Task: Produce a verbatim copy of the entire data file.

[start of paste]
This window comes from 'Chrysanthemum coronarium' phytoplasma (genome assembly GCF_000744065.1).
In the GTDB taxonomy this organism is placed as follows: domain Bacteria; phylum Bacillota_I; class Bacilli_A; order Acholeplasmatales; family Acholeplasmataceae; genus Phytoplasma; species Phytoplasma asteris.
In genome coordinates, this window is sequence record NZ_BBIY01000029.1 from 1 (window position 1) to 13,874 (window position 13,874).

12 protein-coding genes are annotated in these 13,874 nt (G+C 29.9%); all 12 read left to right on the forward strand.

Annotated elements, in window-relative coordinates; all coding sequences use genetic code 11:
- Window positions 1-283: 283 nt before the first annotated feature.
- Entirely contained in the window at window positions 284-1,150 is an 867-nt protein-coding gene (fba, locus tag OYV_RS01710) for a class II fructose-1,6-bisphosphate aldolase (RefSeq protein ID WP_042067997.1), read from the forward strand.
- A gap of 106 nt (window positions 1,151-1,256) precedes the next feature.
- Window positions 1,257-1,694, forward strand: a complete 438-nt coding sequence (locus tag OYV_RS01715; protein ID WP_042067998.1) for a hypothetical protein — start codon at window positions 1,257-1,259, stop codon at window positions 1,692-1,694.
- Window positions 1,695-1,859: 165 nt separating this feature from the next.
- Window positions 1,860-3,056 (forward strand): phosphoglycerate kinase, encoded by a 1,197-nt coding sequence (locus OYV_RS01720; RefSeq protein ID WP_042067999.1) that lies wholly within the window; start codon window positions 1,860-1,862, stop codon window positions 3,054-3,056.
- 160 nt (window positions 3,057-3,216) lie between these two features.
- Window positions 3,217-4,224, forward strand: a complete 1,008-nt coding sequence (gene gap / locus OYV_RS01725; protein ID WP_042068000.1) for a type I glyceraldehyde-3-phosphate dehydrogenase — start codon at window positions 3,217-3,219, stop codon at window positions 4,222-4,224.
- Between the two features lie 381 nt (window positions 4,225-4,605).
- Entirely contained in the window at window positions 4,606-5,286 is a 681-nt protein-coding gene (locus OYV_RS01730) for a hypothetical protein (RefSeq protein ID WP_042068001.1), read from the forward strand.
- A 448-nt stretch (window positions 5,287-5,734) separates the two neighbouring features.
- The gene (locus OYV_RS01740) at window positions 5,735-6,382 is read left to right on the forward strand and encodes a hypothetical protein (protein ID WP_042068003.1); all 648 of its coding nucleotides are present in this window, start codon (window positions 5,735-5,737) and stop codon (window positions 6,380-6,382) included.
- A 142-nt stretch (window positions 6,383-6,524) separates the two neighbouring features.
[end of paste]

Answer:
This window comes from 'Chrysanthemum coronarium' phytoplasma (genome assembly GCF_000744065.1).
In the GTDB taxonomy this organism is placed as follows: domain Bacteria; phylum Bacillota_I; class Bacilli_A; order Acholeplasmatales; family Acholeplasmataceae; genus Phytoplasma; species Phytoplasma asteris.
In genome coordinates, this window is sequence record NZ_BBIY01000029.1 from 1 (window position 1) to 13,874 (window position 13,874).

12 protein-coding genes are annotated in these 13,874 nt (G+C 29.9%); all 12 read left to right on the forward strand.

Annotated elements, in window-relative coordinates; all coding sequences use genetic code 11:
- Window positions 1-283: 283 nt before the first annotated feature.
- Entirely contained in the window at window positions 284-1,150 is an 867-nt protein-coding gene (fba, locus tag OYV_RS01710) for a class II fructose-1,6-bisphosphate aldolase (RefSeq protein ID WP_042067997.1), read from the forward strand.
- A gap of 106 nt (window positions 1,151-1,256) precedes the next feature.
- Window positions 1,257-1,694, forward strand: a complete 438-nt coding sequence (locus tag OYV_RS01715; protein ID WP_042067998.1) for a hypothetical protein — start codon at window positions 1,257-1,259, stop codon at window positions 1,692-1,694.
- Window positions 1,695-1,859: 165 nt separating this feature from the next.
- Window positions 1,860-3,056 (forward strand): phosphoglycerate kinase, encoded by a 1,197-nt coding sequence (locus OYV_RS01720; RefSeq protein ID WP_042067999.1) that lies wholly within the window; start codon window positions 1,860-1,862, stop codon window positions 3,054-3,056.
- 160 nt (window positions 3,057-3,216) lie between these two features.
- Window positions 3,217-4,224, forward strand: a complete 1,008-nt coding sequence (gene gap / locus OYV_RS01725; protein ID WP_042068000.1) for a type I glyceraldehyde-3-phosphate dehydrogenase — start codon at window positions 3,217-3,219, stop codon at window positions 4,222-4,224.
- Between the two features lie 381 nt (window positions 4,225-4,605).
- Entirely contained in the window at window positions 4,606-5,286 is a 681-nt protein-coding gene (locus OYV_RS01730) for a hypothetical protein (RefSeq protein ID WP_042068001.1), read from the forward strand.
- A 448-nt stretch (window positions 5,287-5,734) separates the two neighbouring features.
- The gene (locus OYV_RS01740) at window positions 5,735-6,382 is read left to right on the forward strand and encodes a hypothetical protein (protein ID WP_042068003.1); all 648 of its coding nucleotides are present in this window, start codon (window positions 5,735-5,737) and stop codon (window positions 6,380-6,382) included.
- A 142-nt stretch (window positions 6,383-6,524) separates the two neighbouring features.